How To Set A Greenhouse Gas Emissions Target That Means Something
As the types of goals, targets, dates, and claims about greenhouse gas (GHG) emissions proliferate, it’s also getting harder to sort out what they mean. In our latest research on the environmental sustainability aims of the largest 200 corporations on the Fortune global rankings (G200), we help separate the wheat from the chaff. For instance, we tally how many companies are setting rigorous targets to reduce their absolute operations emissions by a set percentage and by a future year, as opposed to those aiming to reduce emissions intensity or to avoid emissions. Our analysis shows that such absolute emissions reduction targets are increasingly common among leading corporations.
Still, there is significant variation even among these most rigorous targets. In recognition of the United Nations’ COP27 call to urgently reduce greenhouse gas emissions, we want to share some common shortfalls of corporate emissions reduction targets and how you can craft a target that withstands stakeholder scrutiny. When it comes to the G200 corporations that have absolute operations emissions reduction targets, we found that:
- A minority is aiming too far out. Eleven percent of G200 companies that have targets to reduce their direct emissions and indirect emissions from purchased electricity are planning to hit those targets in 2035 or later, and it’s not clear whether they have any supplementary targets that are more near-term. By comparison, the Science Based Targets initiative says that, for targets submitted in 2022, companies should set a year to achieve them no later than 2032. The Science Based Targets initiative provides the most rigorous guidance on establishing emissions reduction targets, and not all companies with targets participate in the initiative. Nevertheless, the guidance serves as a good standard against which to measure targets.
- Others widen the window by pushing back their baseline. Sixteen percent of G200 companies with operations emissions reduction targets are effectively giving themselves 16 or more years to hit their targets. Even some companies with a target year of 2030 have selected a baseline year against which to measure reduced emissions deep into the past, such as 2010 or 2013, banking historical reductions to make their current targets appear more ambitious than they are. On average, G200 companies with operations emissions targets give themselves a 12.6-year time frame to achieve their targets.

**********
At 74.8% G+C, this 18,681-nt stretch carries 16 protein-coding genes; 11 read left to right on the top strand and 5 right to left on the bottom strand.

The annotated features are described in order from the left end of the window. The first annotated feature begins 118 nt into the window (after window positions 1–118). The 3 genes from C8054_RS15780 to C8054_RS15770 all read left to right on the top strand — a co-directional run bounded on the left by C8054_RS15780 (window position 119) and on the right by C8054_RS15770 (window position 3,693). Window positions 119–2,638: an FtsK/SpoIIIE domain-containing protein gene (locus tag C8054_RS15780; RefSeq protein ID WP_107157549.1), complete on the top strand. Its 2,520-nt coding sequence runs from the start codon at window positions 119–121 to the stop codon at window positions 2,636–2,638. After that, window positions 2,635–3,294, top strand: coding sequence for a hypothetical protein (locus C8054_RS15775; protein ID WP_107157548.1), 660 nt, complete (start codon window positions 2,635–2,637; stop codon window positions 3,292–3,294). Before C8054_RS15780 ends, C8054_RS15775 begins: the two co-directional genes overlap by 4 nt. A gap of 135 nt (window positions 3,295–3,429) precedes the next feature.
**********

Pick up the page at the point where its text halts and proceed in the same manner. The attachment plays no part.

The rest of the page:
- Compound annual growth rates clarify ambitions. The average CAGR of G200 companies’ operations emissions reduction targets is minus-6.1%. Companies aren’t necessarily planning to reduce their emissions by the same percent every year; more often, they’re hoping for technological innovation and new partnerships to make greater progress as their target date approaches. Nevertheless, looking at the compound annual growth rate that would be needed to achieve the targets provides rough comparisons across corporations with different carbon footprints, absolute percent reduction targets, and target time frames. Shockingly, the CAGR of G200 companies’ operations emissions reduction targets ranges from about -1% to nearly -44%. Clearly, not all companies that tout their targets have similar ambitions. This fact will make validation from a trusted external organization even more important as the pressure for companies to establish targets increases.
Read our research to measure your organization’s sustainability goals against those of the 200 largest corporations in the world or the 50 largest in North America, and pivot accordingly. Also, consult our newly launched research theme on the green market revolution. If you aren’t yet a client, find complimentary resources on the sustainability solutions hub.